Investigating hepatitis C virus heterogeneity in a high prevalence setting using heteroduplex tracking analysis

  • Sullivan D
  • Kim S
  • Wilson J
 et al. 
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Abstract

Hepatitis C virus (HCV) infection is very common among chronic hemodialysis patients. In the past, blood transfusion appeared to be the primary risk factor; however evidence of nosocomial HCV transmission in the hemodialysis setting has recently been reported. This report describes a molecular investigation of HCV isolates obtained from a population of 670 patients attending six different Seattle-King County based hemodialysis centers in order to identify potential common source infections. 733 serum specimens were collected from hemodialysis patients in 1992 and 1996, and were tested for HCV antibodies and RNA. Overall, 115 of 670 (17%) patients were positive for HCV RNA, and thus were considered actively infected by HCV. HCV genotype was determined in all cases by restriction fragment length polymorphism, and 93 patients were found to be infected by HCV genotype 1. HCV envelope genes were amplified from the 93 patients with genotype 1 infection, and were studied in further detail by heteroduplex tracking analysis (HTA) using genotype 1a and 1b specific probes derived from the envelope 1 (E1) and envelope 2 (E2) genes. Genetic relatedness between pairs of HCV envelope genes was estimated by calculating the degree of gel shift relative to homoduplex controls. Nucleotide sequencing and phylogenetic analysis was used to confirm genetic relatedness detected by HTA. When HTA was performed using the E1 gene probe, 12 apparently related infections were detected; 10 of 12 (83%) of these infections were confirmed as truly related using the gold standard method of nucleotide sequencing plus phylogenetic analysis. Using an E2 gene probe, 24 infections were apparently related, but only six (25%) were confirmed by sequencing. As a control, 41 envelope genes, which were unrelated by HTA, were sequenced; 0 of 41 (0%) were truly related. In summary, HTA provides a rapid and effective molecular technique for screening HCV genetic relatedness in population-based studies, and should prove valuable in future studies of HCV molecular epidemiology. © 2001 Elsevier Science B.V.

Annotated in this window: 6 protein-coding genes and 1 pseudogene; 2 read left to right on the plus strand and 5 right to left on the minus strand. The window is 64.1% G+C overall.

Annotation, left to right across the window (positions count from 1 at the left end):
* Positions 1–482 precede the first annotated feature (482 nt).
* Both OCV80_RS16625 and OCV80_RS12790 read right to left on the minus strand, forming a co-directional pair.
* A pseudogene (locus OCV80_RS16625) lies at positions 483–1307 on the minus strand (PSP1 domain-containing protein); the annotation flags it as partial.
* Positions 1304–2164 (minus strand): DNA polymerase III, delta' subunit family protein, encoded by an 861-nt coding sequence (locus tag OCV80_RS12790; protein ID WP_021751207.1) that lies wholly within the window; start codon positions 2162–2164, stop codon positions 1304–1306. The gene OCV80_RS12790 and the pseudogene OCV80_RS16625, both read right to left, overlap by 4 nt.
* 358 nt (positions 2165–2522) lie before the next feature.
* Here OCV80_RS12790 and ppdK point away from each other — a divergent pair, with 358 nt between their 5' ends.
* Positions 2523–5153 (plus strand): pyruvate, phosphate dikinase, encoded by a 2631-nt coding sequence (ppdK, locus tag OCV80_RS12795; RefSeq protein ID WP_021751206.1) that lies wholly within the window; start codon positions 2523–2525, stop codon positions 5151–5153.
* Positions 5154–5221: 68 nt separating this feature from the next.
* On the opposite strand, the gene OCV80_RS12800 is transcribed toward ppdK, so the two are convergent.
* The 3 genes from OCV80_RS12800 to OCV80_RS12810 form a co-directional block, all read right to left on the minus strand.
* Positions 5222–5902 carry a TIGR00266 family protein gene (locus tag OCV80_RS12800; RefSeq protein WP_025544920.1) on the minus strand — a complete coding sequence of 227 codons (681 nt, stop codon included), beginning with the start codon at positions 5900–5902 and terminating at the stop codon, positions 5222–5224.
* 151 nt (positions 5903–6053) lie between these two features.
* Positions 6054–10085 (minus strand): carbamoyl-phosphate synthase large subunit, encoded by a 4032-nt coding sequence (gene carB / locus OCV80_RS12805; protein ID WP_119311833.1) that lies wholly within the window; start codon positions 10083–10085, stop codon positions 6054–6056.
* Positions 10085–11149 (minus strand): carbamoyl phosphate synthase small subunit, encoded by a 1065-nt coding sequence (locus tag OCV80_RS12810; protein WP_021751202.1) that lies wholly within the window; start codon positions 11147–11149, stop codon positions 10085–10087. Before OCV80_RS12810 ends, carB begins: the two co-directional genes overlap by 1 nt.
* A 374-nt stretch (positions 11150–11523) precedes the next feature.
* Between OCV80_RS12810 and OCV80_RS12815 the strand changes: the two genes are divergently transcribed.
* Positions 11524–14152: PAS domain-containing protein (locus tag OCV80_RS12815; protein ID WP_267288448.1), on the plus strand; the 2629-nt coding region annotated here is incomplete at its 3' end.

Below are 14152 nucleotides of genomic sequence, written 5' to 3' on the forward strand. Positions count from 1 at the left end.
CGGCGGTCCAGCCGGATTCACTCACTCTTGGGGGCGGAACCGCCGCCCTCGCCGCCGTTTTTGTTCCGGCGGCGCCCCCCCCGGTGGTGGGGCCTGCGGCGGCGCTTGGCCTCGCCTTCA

Author-supplied keywords

  • Hemodialysis
  • Hepatitis C virus
  • Molecular epidemiology

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Authors

  • Daniel G. Sullivan

  • Sean S. Kim

  • Jeffrey J. Wilson

  • Cathrine Stehman-Breen

  • David R. Gretch

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